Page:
November 09, 2016
Fairies are magical and mysterious creatures. Some have the power to protect while others are simply devious pranksters. The fairies of older times were sometimes as dangerous as they were kind.
One of the records of fairies was by Gervase of Tilbury who documented English Folklore in the 13th century, referencing the belief in fairy-like beings called 'Portunes'. These mythical creatures were described as being no bigger than a finger and would help farmers with their daily tasks during the day. However, by night they would often join a lone horseman, taking the reigns of his horse to lead the animal and its rider into a nearby swamp. It was common belief at the time that you should not speak the name of a fairy out loud, as by doing so you could attract their presence and bring unwanted attention or misfortune.
Midsummer Eve (1908c) - By Edward Robert Hughes
Over time, fairies came to be thought as positive sprites... who would only occasionally have one or two ill-mannered mishaps. They were referenced in poems, depicted in paintings and even captured on camera! Many of us are familiar with tales of fairies and a ring of toadstools, stories of fairy kings and queens, and the beautiful drawings of flower fairies by Cicely Mary Barker which continue to bring magic to the lives of children and adults today.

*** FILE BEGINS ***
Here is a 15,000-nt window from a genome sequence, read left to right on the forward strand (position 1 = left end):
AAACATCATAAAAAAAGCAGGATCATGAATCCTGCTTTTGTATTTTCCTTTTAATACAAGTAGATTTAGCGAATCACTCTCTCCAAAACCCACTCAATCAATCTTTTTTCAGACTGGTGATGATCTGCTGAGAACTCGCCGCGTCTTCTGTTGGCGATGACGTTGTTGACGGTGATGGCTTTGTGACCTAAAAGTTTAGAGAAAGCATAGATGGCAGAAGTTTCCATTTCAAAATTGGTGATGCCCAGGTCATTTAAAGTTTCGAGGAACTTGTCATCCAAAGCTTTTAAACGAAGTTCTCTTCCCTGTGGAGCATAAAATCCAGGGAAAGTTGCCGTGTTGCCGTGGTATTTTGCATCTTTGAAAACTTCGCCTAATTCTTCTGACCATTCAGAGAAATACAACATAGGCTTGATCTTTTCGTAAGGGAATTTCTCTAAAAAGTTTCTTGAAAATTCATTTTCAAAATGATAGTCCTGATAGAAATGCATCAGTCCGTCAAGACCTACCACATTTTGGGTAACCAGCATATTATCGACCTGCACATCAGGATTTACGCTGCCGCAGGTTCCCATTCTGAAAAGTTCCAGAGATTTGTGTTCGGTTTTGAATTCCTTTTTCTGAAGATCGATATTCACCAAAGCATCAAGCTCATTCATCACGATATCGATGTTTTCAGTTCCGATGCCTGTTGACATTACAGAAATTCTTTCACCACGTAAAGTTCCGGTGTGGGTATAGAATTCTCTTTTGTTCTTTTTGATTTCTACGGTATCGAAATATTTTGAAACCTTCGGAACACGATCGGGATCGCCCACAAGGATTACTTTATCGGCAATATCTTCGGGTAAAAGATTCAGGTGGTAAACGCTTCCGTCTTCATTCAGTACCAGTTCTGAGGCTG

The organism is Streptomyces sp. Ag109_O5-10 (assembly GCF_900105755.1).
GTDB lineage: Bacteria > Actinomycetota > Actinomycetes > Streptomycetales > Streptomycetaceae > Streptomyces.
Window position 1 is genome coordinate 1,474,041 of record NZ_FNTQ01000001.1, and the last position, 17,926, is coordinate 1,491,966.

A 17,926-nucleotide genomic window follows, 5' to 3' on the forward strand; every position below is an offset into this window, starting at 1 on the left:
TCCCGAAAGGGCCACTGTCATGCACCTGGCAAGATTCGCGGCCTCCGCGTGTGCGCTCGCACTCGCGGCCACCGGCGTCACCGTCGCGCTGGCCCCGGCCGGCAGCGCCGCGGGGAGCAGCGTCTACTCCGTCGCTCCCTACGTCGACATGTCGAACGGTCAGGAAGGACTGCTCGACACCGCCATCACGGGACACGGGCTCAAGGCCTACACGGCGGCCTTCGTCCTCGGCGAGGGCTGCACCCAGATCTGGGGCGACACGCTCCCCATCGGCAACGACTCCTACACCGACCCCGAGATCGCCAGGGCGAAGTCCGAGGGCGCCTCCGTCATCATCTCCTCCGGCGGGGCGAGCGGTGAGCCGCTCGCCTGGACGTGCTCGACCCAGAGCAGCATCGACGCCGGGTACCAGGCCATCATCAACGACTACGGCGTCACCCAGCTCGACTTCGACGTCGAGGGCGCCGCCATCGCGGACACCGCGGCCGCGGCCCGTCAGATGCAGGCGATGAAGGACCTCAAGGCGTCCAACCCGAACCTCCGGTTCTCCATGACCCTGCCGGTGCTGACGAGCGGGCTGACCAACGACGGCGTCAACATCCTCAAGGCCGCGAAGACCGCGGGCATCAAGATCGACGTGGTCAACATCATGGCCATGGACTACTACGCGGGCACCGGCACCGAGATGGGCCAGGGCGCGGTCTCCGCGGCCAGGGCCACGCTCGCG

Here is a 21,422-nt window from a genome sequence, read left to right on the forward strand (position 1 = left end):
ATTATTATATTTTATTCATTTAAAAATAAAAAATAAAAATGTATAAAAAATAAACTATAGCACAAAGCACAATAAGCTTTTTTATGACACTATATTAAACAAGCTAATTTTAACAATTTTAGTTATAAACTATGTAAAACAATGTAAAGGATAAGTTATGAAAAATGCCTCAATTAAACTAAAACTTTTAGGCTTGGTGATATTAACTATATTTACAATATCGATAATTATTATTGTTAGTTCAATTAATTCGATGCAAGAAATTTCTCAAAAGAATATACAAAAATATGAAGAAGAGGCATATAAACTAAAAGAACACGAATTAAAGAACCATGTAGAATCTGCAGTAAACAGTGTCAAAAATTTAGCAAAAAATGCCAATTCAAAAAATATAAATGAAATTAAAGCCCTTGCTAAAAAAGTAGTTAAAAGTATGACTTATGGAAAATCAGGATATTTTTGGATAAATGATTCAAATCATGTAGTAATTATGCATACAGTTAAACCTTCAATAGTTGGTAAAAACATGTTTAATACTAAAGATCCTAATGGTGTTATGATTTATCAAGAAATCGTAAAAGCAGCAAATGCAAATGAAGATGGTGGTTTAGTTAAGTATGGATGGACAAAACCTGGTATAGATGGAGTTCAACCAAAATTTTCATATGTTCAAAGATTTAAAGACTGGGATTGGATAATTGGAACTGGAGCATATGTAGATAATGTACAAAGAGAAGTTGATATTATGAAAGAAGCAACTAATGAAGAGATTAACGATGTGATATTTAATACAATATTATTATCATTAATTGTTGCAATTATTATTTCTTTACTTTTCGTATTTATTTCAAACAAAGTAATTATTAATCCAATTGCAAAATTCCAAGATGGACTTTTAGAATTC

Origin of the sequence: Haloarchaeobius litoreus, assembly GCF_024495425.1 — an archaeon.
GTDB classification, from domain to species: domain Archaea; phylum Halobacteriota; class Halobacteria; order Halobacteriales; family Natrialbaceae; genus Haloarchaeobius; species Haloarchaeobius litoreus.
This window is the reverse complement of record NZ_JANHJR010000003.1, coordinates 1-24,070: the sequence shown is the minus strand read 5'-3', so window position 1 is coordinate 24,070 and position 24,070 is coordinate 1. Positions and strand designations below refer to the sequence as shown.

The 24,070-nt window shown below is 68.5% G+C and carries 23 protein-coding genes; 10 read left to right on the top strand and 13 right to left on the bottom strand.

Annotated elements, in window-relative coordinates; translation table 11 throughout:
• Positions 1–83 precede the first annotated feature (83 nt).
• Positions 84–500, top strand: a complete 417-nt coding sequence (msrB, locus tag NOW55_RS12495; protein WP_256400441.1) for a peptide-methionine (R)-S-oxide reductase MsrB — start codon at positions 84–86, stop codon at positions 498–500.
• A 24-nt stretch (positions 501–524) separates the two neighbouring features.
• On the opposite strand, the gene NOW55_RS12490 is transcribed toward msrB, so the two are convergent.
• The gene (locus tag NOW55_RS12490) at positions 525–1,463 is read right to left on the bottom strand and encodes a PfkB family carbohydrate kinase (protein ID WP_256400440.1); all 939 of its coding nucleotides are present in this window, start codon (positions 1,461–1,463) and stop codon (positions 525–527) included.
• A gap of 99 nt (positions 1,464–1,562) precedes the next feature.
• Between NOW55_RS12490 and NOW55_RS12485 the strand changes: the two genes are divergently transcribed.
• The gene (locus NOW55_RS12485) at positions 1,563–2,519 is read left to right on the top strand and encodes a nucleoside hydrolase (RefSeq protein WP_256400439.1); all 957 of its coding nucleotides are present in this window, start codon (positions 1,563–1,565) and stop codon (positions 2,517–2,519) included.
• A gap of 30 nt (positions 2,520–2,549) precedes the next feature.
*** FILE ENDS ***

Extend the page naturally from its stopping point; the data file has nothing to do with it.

- The Dancing Fairy, featured in Conan Doyle’s The Coming of the Fairies (1922)
Cheerful tales of fairies help us escape the scepticism of modern times by reminding us to save a little sparkle of hope for that which is miraculous and unexplainable. Our collection of silver and gold plated fairy necklaces and earrings feature seven characters, each designed as a spirit with a quality or emotion in mind to watch over and guide you in this aspect of your life.
The seven spirits include The Integrity Fairy, The Intuition Fairy, The Angel of Grace, The Boy Fairy, The Focus Fairy, The Good Morning Good Night Fairy and The Laughter Fairy.
"Over hill, over dale,Thorough bush, thorough brier,Over park, over pale,Thorough flood, thorough fire!I do wander everywhere,Swifter than the moon's sphere;And I serve the Fairy Queen,To dew her orbs upon the green;The cowslips tall her pensioners be;In their gold coats spots you see;Those be rubies, fairy favours;In those freckles live their savours;I must go seek some dewdrops here,And hang a pearl in every cowslip's ear."
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